The Arts and the Creation of Mind

The Arts and the Creation of Mind

ELLIOT W. EISNER
Copyright Date: 2002
Published by: Yale University Press
Pages: 288
https://www.jstor.org/stable/j.ctt1np7vz
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  • Book Info
    The Arts and the Creation of Mind
    Book Description:

    Although the arts are often thought to be closer to the rim of education than to its core, they are, surprisingly, critically important means for developing complex and subtle aspects of the mind, argues Elliot Eisner in this engrossing book. In it he describes how various forms of thinking are evoked, developed, and refined through the arts. These forms of thinking, Eisner argues, are more helpful in dealing with the ambiguities and uncertainties of daily life than are the formally structured curricula that are employed today in schools.Offering a rich array of examples, Eisner describes different approaches to the teaching of the arts and the virtues each possesses when well taught. He discusses especially nettlesome issues pertaining to the evaluation of performance in the arts. Perhaps most important, Eisner provides a fresh and admittedly iconoclastic perspective on what the arts can contribute to education, namely a new vision of both its aims and its means. This new perspective, Eisner argues, is especially important today, a time at which mechanistic forms of technical rationality often dominate our thinking about the conduct and assessment of education.

    eISBN: 978-0-300-13357-8
    Subjects: Education

Table of Contents

  1. Front Matter
    (pp. i-vi)
  2. Table of Contents
    (pp. vii-viii)
  3. ACKNOWLEDGMENTS
    (pp. ix-x)
  4. INTRODUCTION
    (pp. xi-xiv)

    The Arts and the Creation of Mindsituates the arts in our schools and examines how they contribute to the growth of mind. Traditional views of cognition and the implications of these views for the goals and content of education have put the arts at the rim, rather than at the core, of education. Schools see their mission, at least in part, as promoting the development of the intellect. “Hard” subjects such as mathematics and science are regarded as primary resources for that development, and the processes of reading, writing, and computing are believed to be the best means for...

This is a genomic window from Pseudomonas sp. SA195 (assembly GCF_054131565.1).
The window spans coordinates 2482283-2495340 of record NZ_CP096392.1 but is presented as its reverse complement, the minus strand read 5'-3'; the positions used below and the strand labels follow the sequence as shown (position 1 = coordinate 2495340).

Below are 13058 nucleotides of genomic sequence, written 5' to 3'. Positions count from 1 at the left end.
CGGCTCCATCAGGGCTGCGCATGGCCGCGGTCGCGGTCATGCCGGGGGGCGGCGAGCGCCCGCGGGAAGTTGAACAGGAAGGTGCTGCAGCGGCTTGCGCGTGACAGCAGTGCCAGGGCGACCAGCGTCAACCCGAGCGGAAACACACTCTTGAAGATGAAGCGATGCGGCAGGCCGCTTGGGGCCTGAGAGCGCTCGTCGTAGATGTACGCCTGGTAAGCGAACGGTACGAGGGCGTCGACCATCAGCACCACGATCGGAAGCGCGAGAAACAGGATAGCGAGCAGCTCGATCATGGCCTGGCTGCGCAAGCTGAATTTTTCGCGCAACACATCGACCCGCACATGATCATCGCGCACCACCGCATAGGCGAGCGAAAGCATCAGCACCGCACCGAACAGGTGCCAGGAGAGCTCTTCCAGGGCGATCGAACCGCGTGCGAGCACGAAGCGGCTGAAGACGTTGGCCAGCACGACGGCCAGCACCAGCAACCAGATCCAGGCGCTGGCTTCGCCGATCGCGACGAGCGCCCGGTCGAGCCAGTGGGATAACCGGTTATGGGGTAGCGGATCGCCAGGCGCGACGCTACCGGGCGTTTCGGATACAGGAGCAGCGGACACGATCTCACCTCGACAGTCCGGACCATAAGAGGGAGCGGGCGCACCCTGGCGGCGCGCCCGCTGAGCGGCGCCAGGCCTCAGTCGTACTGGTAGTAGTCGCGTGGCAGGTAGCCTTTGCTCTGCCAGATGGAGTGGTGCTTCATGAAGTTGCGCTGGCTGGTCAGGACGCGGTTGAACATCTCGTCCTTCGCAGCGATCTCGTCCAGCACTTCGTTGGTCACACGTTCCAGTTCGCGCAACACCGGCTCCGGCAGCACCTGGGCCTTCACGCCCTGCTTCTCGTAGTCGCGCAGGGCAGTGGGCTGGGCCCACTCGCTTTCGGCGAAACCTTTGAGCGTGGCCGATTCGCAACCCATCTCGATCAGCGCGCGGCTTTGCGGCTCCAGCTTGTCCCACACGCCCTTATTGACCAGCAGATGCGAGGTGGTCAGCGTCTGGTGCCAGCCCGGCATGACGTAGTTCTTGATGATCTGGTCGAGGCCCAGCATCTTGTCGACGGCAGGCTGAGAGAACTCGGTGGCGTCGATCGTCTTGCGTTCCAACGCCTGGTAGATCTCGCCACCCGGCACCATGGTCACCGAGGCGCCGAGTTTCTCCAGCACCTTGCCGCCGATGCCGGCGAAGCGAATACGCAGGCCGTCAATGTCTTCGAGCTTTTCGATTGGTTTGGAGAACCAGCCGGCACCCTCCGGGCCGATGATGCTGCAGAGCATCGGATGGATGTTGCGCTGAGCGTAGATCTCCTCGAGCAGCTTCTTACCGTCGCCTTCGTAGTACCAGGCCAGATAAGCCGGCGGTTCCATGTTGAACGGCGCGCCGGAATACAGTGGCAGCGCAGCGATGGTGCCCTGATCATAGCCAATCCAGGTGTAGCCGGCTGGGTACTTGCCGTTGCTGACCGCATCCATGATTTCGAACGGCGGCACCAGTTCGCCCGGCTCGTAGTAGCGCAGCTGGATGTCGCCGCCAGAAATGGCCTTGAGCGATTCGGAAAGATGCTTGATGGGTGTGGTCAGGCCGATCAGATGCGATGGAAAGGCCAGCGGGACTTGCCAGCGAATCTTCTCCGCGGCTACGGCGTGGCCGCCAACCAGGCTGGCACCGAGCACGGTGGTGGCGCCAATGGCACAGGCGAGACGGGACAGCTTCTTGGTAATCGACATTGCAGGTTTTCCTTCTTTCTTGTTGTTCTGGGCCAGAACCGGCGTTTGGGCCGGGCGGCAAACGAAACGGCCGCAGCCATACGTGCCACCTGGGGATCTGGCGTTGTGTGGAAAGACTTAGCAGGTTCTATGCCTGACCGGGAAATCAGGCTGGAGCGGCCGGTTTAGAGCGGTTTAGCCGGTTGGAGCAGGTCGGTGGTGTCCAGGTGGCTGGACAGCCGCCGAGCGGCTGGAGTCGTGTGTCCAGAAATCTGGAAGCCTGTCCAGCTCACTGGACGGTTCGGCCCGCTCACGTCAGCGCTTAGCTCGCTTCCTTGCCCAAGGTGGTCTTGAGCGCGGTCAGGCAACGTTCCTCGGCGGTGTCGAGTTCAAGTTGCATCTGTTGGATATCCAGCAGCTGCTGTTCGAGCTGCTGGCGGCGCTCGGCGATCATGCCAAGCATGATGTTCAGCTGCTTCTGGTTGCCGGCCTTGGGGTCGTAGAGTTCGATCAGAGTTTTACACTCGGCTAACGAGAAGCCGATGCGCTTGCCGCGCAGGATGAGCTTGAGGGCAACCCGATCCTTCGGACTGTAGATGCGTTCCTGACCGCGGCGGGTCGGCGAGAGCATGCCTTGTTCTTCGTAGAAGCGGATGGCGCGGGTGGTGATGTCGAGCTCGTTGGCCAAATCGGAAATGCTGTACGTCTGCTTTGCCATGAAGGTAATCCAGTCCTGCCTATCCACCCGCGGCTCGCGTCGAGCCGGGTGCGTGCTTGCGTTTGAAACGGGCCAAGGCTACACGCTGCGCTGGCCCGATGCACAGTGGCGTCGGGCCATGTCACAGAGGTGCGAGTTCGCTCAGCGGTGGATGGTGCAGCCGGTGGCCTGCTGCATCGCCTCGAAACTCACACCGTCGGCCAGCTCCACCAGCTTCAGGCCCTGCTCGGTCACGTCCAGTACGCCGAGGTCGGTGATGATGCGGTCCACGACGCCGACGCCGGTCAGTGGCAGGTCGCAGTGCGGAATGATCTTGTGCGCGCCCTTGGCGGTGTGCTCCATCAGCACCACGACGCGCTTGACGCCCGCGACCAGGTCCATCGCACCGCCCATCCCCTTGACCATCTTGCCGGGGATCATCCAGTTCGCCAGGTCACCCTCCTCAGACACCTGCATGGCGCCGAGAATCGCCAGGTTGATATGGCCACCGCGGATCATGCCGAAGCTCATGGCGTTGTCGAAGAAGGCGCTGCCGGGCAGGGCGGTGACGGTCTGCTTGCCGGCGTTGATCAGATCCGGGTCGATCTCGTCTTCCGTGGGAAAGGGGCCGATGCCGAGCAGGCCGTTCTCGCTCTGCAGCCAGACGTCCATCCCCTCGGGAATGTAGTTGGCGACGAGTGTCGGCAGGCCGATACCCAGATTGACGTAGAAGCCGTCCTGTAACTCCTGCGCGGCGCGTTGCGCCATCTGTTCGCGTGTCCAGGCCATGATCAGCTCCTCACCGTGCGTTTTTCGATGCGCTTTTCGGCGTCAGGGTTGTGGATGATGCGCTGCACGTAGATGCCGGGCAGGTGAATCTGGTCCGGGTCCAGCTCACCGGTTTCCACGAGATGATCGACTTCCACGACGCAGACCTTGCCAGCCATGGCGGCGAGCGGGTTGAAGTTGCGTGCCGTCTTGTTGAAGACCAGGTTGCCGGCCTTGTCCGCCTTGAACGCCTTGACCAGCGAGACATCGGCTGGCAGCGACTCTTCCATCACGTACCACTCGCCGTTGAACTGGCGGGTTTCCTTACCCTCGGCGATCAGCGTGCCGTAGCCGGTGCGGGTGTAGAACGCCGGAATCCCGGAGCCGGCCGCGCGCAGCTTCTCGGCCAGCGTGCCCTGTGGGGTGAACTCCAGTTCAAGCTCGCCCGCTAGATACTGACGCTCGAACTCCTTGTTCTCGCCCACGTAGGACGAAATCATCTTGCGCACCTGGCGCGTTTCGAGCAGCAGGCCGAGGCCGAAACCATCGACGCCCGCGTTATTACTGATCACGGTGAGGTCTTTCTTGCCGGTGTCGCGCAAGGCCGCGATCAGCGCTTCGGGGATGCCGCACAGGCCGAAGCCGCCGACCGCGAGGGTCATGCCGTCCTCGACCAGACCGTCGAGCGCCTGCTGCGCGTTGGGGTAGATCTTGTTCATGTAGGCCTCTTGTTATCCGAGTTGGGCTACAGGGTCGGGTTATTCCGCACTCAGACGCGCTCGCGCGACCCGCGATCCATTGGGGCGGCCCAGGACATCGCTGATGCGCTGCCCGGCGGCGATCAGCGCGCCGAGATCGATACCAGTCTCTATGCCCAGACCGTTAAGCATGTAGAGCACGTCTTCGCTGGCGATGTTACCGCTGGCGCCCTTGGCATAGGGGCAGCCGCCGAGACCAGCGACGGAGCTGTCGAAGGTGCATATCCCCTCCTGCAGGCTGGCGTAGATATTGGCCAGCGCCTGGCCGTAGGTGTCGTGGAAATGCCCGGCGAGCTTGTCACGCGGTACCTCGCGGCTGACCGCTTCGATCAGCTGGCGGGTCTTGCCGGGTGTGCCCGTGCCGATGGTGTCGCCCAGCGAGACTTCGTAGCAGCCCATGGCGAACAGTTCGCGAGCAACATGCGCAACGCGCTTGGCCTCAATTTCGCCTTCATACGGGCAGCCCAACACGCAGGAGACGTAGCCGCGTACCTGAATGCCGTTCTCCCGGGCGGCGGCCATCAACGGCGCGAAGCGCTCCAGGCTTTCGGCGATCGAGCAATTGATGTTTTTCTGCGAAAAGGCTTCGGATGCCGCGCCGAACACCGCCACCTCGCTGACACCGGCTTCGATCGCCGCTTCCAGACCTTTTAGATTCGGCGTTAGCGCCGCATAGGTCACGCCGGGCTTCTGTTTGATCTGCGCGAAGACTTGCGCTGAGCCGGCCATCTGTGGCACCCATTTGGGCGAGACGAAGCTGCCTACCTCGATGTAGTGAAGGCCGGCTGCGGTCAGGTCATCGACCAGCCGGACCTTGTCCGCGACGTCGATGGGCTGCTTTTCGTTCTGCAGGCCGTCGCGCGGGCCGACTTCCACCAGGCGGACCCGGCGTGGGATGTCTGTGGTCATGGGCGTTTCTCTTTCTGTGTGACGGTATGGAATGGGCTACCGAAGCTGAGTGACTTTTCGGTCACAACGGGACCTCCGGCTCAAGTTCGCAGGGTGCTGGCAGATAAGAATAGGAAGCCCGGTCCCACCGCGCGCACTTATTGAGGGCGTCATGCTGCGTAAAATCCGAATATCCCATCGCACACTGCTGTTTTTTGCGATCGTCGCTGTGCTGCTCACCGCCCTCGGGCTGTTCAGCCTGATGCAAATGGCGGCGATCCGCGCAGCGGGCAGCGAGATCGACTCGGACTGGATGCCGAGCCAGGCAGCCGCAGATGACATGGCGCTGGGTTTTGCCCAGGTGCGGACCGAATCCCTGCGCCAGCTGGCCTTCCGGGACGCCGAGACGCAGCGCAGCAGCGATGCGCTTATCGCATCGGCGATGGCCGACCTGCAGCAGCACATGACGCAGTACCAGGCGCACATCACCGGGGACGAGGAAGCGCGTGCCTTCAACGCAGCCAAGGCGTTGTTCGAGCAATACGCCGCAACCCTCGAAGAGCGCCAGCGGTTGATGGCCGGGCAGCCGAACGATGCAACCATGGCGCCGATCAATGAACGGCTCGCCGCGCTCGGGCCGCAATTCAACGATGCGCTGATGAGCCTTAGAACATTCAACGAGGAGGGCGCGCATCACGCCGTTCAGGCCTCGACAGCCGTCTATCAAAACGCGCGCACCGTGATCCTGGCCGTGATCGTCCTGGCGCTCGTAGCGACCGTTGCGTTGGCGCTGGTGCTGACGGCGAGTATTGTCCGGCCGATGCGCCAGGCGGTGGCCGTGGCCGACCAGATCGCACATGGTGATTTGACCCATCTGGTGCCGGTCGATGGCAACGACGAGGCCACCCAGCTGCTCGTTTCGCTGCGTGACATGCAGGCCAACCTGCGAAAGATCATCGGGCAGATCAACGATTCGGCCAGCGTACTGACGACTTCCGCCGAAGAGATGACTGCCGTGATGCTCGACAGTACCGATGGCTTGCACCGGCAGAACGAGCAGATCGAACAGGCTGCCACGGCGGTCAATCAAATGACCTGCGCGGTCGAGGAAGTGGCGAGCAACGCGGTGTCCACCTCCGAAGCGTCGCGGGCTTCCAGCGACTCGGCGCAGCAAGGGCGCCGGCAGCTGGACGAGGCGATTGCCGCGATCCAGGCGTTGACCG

5. 1 THE ROLE OF THE ARTS IN TRANSFORMING CONSCIOUSNESS
    (pp. 1-24)

    To understand the role of the arts in transforming consciousness we must start with the biological features of the human organism, for it is these features that make it possible for us humans to establish contact with the environment in and through which we live. That environment is, in its most fundamental state, a qualitative one made up of sights and sounds, tastes and smells that can be experienced through our sensory system. Although the world of the newborn may indeed be the blooming, buzzing confusion that William James once described, it is, even in its apparently chaotic condition, an...

  6. 2 VISIONS AND VERSIONS OF ARTS EDUCATION
    (pp. 25-45)

    Visions of the aims and content of arts education are neither uniform nor discovered simply by inspection. What is considered most important in any field—the aims to which it is directed—is a value, the result of a judgment, the product not only of visionary minds and persuasive arguments, but of social forces that create conditions that make certain aims congenial to the times.¹ Yet we often assume that the aims to which a field is directed are given by the field itself: mathematics has aims defined by mathematics, scientific studies aims defined by science, historical studies aims defined...

  7. 3 TEACHING THE VISUAL ARTS
    (pp. 46-69)

    Understanding competing conceptions of art education and the conditions that give rise to them, while important for an enlightened view of the field, is inadequate for making any of those conceptions real in the lives of children. For that to happen, one must address problems where the rubber hits the road: in the classroom. Two of the most important factors affecting students’ experiences in the classroom are the quality of teaching they encounter and the quality of the curriculum provided. This chapter examines the teaching of art.

    How shall we think about teaching art? More than a few think art...

  8. 4 WHAT THE ARTS TEACH AND HOW IT SHOWS
    (pp. 70-92)

    What the arts teach is influenced by both what and how something is taught. That is, the arts, like other fields, can be taught in different ways for different ends. The aims of any field are not determined solely by its subject matter; they are also determined by policymakers and teachers who decide what is important to teach.